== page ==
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News September 20, 2018

The Zoo and 123 Agency lead nation-wide campaign against plastic at venues [EXCLUSIVE]

The Zoo and 123 Agency lead nation-wide campaign against plastic at venues [EXCLUSIVE]
Pixie Weyand

The Zoo’s Pixie Weyand and 123 Agency are leading the charge of a nation-wide campaign to stamp out the use of plastic bottles backstage at venues.

Weyand, a booking agent at Melbourne-based 123 Agency and the owner of the Brisbane venue The Zoo, told TIO that in 2017 the venue used around 7,000 plastic bottles.

“The greenroom would literally be covered in plastic bottles,” she said. “At the end of every night we were throwing out so many that hardly had been touched or finished it was really sad and frustrating to see so much unnecessary waste.”

Using The Zoo as a standard example of plastic bottle usage for 500-capacity venues in Australia, the country’s music industry is responsible for over one million bottles of plastic annually.

To put that into perspective, one million water bottles are bought worldwide every minute and by 2021 we will have consumed over 580 billion water bottles worldwide, with only a fraction of those being recycled. Shockingly, plastic is listed as the #1 threat to our marine eco system. 

Leading by example, 123 Agency, which includes acts such as Tash Sultana and Ocean Alley on its roster, has stamped out the use of plastic bottles on their artist riders. The Zoo has removed single use plastics from backstage at the venue & instead has installed a water system into the live music venue and provided refillable Earth Bottles to the artists it hosts.

Watch Pixie Weyand explain the national campaign below:

It’s not complicated, and it’s utterly achievable. 123 Agency is now calling artists and their teams, be it agencies, labels and management to request plastic bottles be removed from riders and a refillable water station and reusable bottles to be made available.

“Enough is enough,” said Weyand. “it’s such an easy answer to make a little bit of difference – no more plastic bottles on riders.

“Its also all about offering a solution or alternative” she added. “We have a refill station in the band room and supply a bunch of reusable bottles for the bands to have for the night and use as stage waters.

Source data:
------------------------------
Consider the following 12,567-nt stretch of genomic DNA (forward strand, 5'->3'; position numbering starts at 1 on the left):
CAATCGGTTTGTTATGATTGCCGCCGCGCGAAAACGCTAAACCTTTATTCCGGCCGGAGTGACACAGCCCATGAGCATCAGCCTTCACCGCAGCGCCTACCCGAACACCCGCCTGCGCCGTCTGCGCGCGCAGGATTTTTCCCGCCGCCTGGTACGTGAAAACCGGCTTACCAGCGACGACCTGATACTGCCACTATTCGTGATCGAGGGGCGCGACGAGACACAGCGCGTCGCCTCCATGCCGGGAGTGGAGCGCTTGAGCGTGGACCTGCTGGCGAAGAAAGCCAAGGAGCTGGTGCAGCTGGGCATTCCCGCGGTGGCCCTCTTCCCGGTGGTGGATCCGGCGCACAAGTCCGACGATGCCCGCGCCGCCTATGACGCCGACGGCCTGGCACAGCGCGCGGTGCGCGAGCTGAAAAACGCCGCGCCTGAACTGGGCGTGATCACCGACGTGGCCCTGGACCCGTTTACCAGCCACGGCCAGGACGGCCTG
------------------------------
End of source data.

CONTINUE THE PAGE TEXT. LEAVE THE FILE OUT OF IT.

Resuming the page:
“It’s essentially the same but without the waste – not only are we hoping to have a positive environmental impact, we as a venue save money because we aren’t buying cartons and cartons of water a week – it’s pretty much a win-win.”

“Having 123 Agency wholeheartedly support this movement and pioneer the removal of plastic bottles from all of their artist riders is a huge step in the right direction,” said Weyand. 

“They have some of the biggest artists in the country committing to this. I would love to see other agencies do the same,” she added. “Splendour In The Grass, Blues and Roots, and even Glastonbury [in the UK] are beginning to take the ‘plastic free’ direction. The music industry is such an influential and powerful voice which can make some pretty big positive impacts when we all come together with a single purpose.”

The campaign follows other local plastic-free initiatives from the likes of Green Music Australia, Earth Bottles, and festivals like Yours and Owls and Island Vibe.

In a global music industry that is fast becoming more ecologically aware, healthier, and more in tune with economical solutions, Australia has an opportunity to take ownership of its contribution of  waste for landfill and truly make a difference on a global scale.

“Plastic has been an issue for a long time in the music industry,” said Weyand. “If we can tackle the issue from within we may be able to curb this plastic bottle habit completely.”


  • Only 7% of the new water bottles are made from recycled material and an estimated 24 million tonnes of plastic will end up in the worlds water ways each year. 
  • 90% of the cost of bottled water is due to the packaging not the quality of the water. 
  • 3 Litres of water is used to package one bottle os H20.
  • 1500 water bottles are thrown in to the ocean or end up in landfill EVERY SECOND!
  • Even BPA free water bottles can leach harmful chemicals that can cause cancer and are bad for your health. 

This article originally appeared on The Industry Observer, which is now part of The Music Network.


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